Offal Ain’t Awful

A great piece by Jane Black over at Chow focuses on the challenges chefs have serving offal at restaurants. Focusing on Boston’s Eastern Standard, a New American restaurant located just down the street from Fenway Park, there are plenty of challenges in serving pig’s ear to a crowd of Sox fans:

hef Jamie Bissonnette loves offal. He goes through three pigs’ heads a week at his Boston restaurant, Eastern Standard, to make his head cheese terrine. He slips braised sweetbreads into a salad, and serves a crispy pig’s ear with a pork chop.But because the restaurant’s near Fenway Park, on baseball days Red Sox fans “come here because they couldn’t get into [pizza chain] Bertucci’s,” Bissonnette says with a shrug. So the pig’s ear, for example, isn’t exactly mentioned on the menu. “If they say, ‘What’s this?’ and we tell them, 90 percent of the time they just say, ‘Wow. That was good,’” says Bissonnette. “The other 10 percent freak out.”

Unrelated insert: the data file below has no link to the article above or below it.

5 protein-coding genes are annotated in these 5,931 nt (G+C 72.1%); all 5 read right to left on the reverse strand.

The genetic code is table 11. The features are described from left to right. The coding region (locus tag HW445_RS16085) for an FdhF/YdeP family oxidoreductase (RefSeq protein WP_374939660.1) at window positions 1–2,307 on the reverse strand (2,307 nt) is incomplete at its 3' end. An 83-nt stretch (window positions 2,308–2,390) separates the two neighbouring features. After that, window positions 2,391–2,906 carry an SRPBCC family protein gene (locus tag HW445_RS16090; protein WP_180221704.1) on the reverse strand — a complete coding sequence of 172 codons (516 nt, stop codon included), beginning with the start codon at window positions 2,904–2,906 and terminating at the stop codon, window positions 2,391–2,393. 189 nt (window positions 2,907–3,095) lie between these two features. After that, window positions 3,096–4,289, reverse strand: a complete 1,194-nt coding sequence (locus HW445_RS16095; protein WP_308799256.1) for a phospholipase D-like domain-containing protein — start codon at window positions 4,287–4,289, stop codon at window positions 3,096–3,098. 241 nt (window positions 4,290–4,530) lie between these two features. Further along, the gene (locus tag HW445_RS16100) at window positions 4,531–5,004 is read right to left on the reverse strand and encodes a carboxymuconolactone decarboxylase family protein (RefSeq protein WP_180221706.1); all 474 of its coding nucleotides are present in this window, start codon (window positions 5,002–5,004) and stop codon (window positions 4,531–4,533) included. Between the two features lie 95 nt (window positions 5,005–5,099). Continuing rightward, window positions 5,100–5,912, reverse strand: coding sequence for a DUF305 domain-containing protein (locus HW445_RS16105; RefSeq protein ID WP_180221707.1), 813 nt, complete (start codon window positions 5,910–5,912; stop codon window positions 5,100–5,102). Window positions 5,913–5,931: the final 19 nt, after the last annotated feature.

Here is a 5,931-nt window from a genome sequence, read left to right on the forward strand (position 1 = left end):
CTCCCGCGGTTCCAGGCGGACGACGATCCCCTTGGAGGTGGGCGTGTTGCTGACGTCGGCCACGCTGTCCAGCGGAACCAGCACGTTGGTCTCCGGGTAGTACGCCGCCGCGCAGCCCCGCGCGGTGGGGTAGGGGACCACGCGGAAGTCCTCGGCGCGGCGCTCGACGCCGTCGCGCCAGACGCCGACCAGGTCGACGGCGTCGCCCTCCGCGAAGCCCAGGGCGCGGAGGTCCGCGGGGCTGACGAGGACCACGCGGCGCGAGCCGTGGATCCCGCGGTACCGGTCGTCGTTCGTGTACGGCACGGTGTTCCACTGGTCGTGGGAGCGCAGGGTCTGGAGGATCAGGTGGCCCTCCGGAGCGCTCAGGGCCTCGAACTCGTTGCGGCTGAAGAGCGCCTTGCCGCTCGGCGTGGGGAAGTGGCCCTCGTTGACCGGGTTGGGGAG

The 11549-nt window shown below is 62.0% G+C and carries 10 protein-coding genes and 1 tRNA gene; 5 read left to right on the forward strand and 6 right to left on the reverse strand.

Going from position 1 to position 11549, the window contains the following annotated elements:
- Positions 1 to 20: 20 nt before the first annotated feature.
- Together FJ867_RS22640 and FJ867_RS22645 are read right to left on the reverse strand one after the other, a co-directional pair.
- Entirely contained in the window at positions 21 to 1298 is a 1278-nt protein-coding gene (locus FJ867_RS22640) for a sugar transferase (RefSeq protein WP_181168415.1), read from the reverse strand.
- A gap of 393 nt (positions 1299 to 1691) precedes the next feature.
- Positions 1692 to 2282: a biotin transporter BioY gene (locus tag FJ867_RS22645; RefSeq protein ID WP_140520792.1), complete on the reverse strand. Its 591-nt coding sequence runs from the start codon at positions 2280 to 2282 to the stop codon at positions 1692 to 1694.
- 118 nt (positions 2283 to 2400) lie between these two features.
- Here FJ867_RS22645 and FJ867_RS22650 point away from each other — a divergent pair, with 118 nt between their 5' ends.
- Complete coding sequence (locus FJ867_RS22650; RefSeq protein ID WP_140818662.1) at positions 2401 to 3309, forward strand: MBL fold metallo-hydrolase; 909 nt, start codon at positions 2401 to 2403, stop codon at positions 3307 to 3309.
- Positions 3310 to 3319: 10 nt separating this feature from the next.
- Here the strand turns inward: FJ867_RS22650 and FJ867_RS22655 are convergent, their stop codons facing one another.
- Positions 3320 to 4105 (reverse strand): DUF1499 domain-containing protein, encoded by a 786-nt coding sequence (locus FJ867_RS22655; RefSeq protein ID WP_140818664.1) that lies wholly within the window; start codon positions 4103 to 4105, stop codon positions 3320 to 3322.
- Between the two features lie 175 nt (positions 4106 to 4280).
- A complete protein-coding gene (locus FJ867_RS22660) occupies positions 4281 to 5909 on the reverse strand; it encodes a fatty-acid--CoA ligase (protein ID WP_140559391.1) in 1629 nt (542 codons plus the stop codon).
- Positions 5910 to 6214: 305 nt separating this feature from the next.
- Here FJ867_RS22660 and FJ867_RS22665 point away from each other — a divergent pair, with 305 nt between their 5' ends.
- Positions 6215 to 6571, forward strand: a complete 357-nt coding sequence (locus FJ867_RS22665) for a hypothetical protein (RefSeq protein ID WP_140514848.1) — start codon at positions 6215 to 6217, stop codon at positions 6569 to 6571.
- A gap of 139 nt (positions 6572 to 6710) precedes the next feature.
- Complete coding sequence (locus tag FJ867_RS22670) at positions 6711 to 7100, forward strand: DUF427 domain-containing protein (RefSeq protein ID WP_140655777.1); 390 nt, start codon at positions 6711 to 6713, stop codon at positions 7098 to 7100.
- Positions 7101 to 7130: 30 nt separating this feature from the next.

Here in town, we have a great many offal-obsessed restaurants. We’re big fans of Ansill (pick: sweetbreads) and Gayle (pick: scallops and pork cheeks).

Waiter, There’s a Pig’s Ear in My Soup [Chow]
Ansill [MenuPages]
Ansill [Official Site]
Gayle [MenuPages]
Gayle [Official Site]


Offal Ain’t Awful